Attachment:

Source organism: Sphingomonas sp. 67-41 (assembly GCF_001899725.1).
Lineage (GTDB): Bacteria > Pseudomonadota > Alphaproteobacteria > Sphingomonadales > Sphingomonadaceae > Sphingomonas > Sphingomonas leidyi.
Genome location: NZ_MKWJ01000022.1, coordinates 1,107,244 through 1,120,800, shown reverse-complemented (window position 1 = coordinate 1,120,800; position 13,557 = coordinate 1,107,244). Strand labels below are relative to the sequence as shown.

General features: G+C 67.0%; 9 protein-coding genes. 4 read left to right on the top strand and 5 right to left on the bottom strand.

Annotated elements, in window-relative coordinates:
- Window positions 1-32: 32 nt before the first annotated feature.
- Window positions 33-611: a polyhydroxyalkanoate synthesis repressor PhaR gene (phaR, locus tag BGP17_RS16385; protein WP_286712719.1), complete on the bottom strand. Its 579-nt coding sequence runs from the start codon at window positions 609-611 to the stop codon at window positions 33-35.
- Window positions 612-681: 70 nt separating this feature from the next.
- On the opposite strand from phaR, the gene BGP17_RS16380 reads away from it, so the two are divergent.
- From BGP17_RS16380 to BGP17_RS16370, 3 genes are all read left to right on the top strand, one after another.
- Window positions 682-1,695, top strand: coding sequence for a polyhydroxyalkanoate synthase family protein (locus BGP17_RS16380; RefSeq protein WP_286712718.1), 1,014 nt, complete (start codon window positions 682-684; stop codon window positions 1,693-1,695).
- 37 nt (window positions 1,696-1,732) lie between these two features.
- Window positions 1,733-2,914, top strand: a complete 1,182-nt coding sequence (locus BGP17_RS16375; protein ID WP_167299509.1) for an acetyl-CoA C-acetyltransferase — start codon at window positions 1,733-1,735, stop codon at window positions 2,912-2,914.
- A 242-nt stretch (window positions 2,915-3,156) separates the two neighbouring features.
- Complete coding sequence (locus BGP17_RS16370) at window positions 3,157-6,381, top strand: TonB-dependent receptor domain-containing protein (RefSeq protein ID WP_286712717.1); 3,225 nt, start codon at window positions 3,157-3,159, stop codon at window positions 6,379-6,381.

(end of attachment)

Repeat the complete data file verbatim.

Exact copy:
Source organism: Sphingomonas sp. 67-41 (assembly GCF_001899725.1).
Lineage (GTDB): Bacteria > Pseudomonadota > Alphaproteobacteria > Sphingomonadales > Sphingomonadaceae > Sphingomonas > Sphingomonas leidyi.
Genome location: NZ_MKWJ01000022.1, coordinates 1,107,244 through 1,120,800, shown reverse-complemented (window position 1 = coordinate 1,120,800; position 13,557 = coordinate 1,107,244). Strand labels below are relative to the sequence as shown.

General features: G+C 67.0%; 9 protein-coding genes. 4 read left to right on the top strand and 5 right to left on the bottom strand.

Annotated elements, in window-relative coordinates:
- Window positions 1-32: 32 nt before the first annotated feature.
- Window positions 33-611: a polyhydroxyalkanoate synthesis repressor PhaR gene (phaR, locus tag BGP17_RS16385; protein WP_286712719.1), complete on the bottom strand. Its 579-nt coding sequence runs from the start codon at window positions 609-611 to the stop codon at window positions 33-35.
- Window positions 612-681: 70 nt separating this feature from the next.
- On the opposite strand from phaR, the gene BGP17_RS16380 reads away from it, so the two are divergent.
- From BGP17_RS16380 to BGP17_RS16370, 3 genes are all read left to right on the top strand, one after another.
- Window positions 682-1,695, top strand: coding sequence for a polyhydroxyalkanoate synthase family protein (locus BGP17_RS16380; RefSeq protein WP_286712718.1), 1,014 nt, complete (start codon window positions 682-684; stop codon window positions 1,693-1,695).
- 37 nt (window positions 1,696-1,732) lie between these two features.
- Window positions 1,733-2,914, top strand: a complete 1,182-nt coding sequence (locus BGP17_RS16375; protein ID WP_167299509.1) for an acetyl-CoA C-acetyltransferase — start codon at window positions 1,733-1,735, stop codon at window positions 2,912-2,914.
- A 242-nt stretch (window positions 2,915-3,156) separates the two neighbouring features.
- Complete coding sequence (locus BGP17_RS16370) at window positions 3,157-6,381, top strand: TonB-dependent receptor domain-containing protein (RefSeq protein ID WP_286712717.1); 3,225 nt, start codon at window positions 3,157-3,159, stop codon at window positions 6,379-6,381.